Common but not limited to common symptoms of a potential mental health problem or behavioral health problem include:
- Feeling sad or irresistible frustrated.
- Demonstration of decreased ability to concentrate.
- Excessive thinking or unnecessary fear.
- Showing extreme mood swings.
- Absolutely remove from activities or friendships, and other social gatherings.
- Eating habits change dramatically.
- Suicidal thoughts or active thoughts about harming oneself or others.
- Symptoms of dementia or lack of intellectual ability (may occur in people over 55 years of age).
- Substance abuse.
Increased levels of stress, fear, and anxiety through the influence of the body’s immune system and cardiac activities can be associated with behavioral health problems.
If all of these symptoms are actively present, you should seek the guidance of a behavioral health counselor, or mental health professional, who provides primary care.
Behavioral and Mental Health Disorders
Behavioral health can be thought of as a subset of mental health, but not all mental health problems are or cannot be the result of behavioral problems.
Some of these are due to brain chemistry or genetic inheritance. Here is a shortlist of mental disorders that are not directly related to behaviors or causes:
- Bipolar disorder
- Generalized anxiety disorder
In contrast, behavioral health disorders result from harmful behaviors affecting physical or mental states. Behavioral health disorders include:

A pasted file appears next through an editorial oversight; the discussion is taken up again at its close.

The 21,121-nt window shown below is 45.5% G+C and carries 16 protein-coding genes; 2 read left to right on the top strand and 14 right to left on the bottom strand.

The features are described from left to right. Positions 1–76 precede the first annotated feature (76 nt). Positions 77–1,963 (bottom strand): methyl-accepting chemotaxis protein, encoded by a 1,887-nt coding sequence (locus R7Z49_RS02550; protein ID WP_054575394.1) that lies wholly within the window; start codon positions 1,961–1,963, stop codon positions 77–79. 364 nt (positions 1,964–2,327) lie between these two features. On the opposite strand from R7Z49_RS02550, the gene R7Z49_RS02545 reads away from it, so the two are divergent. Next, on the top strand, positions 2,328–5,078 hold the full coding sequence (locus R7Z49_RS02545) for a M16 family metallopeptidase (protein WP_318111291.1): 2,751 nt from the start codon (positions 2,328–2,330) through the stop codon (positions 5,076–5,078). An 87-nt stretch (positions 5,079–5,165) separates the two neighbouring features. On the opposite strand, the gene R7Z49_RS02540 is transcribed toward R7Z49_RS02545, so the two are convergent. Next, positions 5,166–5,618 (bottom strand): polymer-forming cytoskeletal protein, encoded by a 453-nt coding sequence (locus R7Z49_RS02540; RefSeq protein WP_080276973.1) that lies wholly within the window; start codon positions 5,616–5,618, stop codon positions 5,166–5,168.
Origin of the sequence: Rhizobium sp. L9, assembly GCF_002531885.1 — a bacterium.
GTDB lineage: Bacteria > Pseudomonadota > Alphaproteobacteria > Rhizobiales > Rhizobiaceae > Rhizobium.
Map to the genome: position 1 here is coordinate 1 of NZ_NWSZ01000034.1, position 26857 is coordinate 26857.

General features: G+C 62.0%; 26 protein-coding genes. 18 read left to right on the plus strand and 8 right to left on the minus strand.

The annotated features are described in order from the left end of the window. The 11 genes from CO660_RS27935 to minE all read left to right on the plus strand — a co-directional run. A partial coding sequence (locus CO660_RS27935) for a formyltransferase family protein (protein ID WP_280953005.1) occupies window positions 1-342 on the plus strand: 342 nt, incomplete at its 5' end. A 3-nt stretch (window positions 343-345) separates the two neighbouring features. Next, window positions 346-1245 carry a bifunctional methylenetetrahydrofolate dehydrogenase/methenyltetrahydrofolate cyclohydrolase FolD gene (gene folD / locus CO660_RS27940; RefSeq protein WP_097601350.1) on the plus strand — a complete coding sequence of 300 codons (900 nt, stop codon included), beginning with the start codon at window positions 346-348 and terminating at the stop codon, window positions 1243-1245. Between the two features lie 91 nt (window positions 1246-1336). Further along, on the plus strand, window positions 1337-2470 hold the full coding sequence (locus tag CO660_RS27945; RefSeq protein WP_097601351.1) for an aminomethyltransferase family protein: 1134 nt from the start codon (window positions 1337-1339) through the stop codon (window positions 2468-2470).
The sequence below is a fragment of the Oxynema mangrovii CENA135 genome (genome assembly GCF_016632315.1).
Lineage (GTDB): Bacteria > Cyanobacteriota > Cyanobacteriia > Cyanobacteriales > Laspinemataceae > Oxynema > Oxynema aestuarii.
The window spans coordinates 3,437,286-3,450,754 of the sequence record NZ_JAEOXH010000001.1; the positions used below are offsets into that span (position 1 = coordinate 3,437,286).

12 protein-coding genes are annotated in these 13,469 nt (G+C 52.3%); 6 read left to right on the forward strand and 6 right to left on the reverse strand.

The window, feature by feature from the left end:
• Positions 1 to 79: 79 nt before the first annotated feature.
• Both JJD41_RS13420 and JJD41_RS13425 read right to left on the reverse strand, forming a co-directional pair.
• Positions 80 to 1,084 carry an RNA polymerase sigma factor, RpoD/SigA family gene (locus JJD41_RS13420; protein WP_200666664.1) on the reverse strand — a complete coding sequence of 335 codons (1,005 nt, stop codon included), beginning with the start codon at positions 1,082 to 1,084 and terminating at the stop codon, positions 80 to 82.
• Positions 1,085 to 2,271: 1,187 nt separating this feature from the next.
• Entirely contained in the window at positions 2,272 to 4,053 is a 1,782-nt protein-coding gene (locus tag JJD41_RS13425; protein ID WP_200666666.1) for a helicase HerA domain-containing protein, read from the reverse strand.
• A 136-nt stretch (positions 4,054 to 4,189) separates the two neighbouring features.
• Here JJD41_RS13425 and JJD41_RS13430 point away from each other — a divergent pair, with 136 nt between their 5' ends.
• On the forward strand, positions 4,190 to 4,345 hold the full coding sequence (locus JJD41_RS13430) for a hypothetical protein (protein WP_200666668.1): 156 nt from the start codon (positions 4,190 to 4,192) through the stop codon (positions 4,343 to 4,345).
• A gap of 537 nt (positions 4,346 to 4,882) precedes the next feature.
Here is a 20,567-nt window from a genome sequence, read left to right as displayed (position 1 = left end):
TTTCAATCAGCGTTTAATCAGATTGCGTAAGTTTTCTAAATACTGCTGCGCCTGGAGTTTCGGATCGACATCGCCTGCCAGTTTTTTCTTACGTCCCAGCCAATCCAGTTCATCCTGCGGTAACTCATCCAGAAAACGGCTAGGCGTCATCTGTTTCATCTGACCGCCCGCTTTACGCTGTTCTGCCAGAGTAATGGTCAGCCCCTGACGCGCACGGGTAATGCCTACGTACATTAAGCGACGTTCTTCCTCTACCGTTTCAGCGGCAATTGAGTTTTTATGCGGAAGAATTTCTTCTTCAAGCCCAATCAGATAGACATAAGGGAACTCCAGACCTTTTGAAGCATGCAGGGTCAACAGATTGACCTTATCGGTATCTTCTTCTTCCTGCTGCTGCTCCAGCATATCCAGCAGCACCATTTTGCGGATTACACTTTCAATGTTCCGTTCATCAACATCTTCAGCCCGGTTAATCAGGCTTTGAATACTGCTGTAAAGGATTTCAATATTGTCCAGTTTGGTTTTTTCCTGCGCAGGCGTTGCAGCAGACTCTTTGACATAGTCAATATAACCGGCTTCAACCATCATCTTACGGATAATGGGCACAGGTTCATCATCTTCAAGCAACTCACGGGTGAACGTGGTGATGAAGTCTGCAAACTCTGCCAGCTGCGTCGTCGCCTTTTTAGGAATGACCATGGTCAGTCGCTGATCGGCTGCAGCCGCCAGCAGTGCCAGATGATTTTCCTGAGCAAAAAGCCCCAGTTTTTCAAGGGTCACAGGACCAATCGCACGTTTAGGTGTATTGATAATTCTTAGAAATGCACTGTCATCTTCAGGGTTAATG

- Substance abuse
- Eating disorders
- Sex addiction
What Is The Link Between Behavioral Health And Mental Health?
Although behavioral health issues are defined by unhealthy habits, these habits are not always the root cause of the problem. It is often seen that behavioral health disorders are caused by mental illness.
Simply correcting behaviors is not enough to effectively treat these conditions. Rather you must choose a psychiatrist and/or psychological counselor to address the root.
Conversely, although many mental health conditions have a biological basis, they can be severely affected by your behavior. It can affect you in both positive and negative ways.
Maladaptive behaviors (such as alcohol, drug use, or overeating) can exacerbate the symptoms of mental health disorders.
However, developing effective coping methods (practicing or meditating) can improve both your physical and mental condition.
Behavioral Health Vs Mental Health: Diagnosis And Treatment
Whether you are concerned about your own mental health or behavioral health, it is important to make an accurate diagnosis of your condition. Ignoring the underlying mental illness situation, for example, maybe easier in treating mental illness with medication for those who are less careful or inexperienced. In this case, focus on changing behavior, or ignoring the need to change bad habits.
The most effective treatment plan, in this case, may be to take a collaborative approach by hiring specialists considering all aspects of the patient’s well-being.
Treatment can often include multidisciplinary and therapeutic interventions, cognitive behavioral therapy, group counseling, and much more for advanced treatment.
In many cases, the same symptoms manifest or affect each other, but the two are two different conditions of health which I have discussed in detail in this guide as well as where they show similarity. Hope this makes sense to you. So, this is about behavioral health vs mental health.